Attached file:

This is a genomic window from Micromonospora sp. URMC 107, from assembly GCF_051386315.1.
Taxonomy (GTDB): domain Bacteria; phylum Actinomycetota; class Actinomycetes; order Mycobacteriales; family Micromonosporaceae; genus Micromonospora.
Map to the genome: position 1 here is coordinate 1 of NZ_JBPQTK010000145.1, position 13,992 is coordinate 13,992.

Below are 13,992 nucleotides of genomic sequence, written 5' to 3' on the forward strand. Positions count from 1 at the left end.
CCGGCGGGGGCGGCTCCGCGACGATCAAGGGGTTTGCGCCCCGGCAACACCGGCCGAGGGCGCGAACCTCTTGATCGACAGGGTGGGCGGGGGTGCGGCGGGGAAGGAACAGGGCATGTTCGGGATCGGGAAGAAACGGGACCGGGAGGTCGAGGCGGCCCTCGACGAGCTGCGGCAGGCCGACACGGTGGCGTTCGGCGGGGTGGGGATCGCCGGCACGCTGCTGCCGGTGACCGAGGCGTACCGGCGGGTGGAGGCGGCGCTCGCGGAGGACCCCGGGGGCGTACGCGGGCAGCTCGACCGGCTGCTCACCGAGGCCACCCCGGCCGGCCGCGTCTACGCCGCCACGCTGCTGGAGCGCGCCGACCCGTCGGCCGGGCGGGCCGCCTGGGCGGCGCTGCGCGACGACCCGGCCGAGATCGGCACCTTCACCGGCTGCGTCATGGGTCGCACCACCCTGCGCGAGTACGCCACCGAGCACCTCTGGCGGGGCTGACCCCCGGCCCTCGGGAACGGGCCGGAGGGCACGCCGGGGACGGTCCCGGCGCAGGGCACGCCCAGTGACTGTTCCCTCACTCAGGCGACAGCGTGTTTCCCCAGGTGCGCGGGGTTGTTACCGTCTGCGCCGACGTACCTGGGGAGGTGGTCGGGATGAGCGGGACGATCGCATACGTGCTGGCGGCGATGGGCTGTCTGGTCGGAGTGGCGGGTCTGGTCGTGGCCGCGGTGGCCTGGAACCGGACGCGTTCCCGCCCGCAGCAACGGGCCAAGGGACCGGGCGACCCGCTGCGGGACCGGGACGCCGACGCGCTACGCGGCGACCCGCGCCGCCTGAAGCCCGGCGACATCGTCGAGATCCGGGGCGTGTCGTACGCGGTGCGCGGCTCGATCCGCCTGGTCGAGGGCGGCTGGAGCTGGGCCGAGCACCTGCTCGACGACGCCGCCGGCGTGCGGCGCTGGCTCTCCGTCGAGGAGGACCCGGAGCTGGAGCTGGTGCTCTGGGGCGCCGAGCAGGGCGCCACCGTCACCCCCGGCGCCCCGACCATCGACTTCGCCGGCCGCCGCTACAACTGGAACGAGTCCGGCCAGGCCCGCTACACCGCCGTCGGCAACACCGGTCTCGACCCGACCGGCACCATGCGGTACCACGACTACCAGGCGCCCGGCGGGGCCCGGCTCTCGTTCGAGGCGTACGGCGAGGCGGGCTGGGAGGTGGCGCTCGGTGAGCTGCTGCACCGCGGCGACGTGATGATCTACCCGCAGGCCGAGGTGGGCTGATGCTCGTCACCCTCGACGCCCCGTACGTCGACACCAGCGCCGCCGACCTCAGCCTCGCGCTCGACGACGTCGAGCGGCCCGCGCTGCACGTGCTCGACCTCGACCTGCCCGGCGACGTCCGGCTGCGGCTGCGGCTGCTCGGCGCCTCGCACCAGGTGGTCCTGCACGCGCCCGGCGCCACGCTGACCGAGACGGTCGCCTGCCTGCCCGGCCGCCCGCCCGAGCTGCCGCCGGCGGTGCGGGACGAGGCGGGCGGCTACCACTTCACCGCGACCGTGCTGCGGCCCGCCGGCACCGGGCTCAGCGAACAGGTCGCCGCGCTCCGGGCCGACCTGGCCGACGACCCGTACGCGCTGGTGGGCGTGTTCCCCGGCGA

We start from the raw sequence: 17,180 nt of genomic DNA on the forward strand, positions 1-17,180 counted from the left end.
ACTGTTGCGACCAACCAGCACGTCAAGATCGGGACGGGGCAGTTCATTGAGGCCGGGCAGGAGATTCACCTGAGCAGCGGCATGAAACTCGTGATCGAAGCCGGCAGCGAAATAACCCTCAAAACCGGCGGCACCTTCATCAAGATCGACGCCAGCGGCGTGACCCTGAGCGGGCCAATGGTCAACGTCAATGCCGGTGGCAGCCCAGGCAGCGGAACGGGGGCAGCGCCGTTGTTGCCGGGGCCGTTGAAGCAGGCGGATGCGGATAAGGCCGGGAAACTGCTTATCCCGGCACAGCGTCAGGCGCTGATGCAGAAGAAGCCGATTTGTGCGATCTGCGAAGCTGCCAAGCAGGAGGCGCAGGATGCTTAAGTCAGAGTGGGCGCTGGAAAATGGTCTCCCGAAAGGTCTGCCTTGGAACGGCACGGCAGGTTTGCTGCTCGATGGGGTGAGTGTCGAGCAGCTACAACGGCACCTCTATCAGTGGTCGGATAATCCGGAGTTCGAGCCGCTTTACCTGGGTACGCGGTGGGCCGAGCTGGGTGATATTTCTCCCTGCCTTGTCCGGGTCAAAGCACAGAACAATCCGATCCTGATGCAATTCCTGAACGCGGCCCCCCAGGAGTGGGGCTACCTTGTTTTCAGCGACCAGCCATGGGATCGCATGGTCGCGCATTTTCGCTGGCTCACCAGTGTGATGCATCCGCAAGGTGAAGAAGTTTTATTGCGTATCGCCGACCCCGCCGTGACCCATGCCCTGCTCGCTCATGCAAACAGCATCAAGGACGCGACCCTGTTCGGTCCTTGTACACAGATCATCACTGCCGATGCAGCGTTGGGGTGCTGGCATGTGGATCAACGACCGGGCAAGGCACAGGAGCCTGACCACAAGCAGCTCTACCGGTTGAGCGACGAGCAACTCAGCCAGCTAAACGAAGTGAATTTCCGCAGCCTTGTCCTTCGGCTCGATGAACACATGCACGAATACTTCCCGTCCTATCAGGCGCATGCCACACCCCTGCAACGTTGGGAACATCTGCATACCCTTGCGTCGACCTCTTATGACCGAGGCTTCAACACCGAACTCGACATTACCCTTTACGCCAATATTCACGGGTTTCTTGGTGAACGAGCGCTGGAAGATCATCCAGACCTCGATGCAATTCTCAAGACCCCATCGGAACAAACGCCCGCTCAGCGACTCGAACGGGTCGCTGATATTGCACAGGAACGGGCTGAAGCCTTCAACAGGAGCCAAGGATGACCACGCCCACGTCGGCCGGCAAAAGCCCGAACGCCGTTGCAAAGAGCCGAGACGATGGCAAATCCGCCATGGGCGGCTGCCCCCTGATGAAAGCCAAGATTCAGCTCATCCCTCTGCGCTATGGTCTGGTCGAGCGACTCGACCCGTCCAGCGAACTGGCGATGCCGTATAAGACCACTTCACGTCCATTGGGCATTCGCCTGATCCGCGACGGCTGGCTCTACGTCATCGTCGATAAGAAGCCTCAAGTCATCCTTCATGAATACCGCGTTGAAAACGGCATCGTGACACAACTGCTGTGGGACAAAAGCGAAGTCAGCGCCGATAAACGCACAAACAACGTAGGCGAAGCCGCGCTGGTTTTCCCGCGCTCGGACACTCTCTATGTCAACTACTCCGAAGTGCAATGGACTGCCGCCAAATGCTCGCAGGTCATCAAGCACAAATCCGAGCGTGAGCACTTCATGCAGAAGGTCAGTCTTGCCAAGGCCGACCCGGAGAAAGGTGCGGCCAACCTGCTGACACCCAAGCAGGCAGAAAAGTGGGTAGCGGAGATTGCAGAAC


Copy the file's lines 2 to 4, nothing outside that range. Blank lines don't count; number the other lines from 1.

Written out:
Taxonomy (GTDB): domain Bacteria; phylum Actinomycetota; class Actinomycetes; order Mycobacteriales; family Micromonosporaceae; genus Micromonospora.
Map to the genome: position 1 here is coordinate 1 of NZ_JBPQTK010000145.1, position 13,992 is coordinate 13,992.

Below are 13,992 nucleotides of genomic sequence, written 5' to 3' on the forward strand. Positions count from 1 at the left end.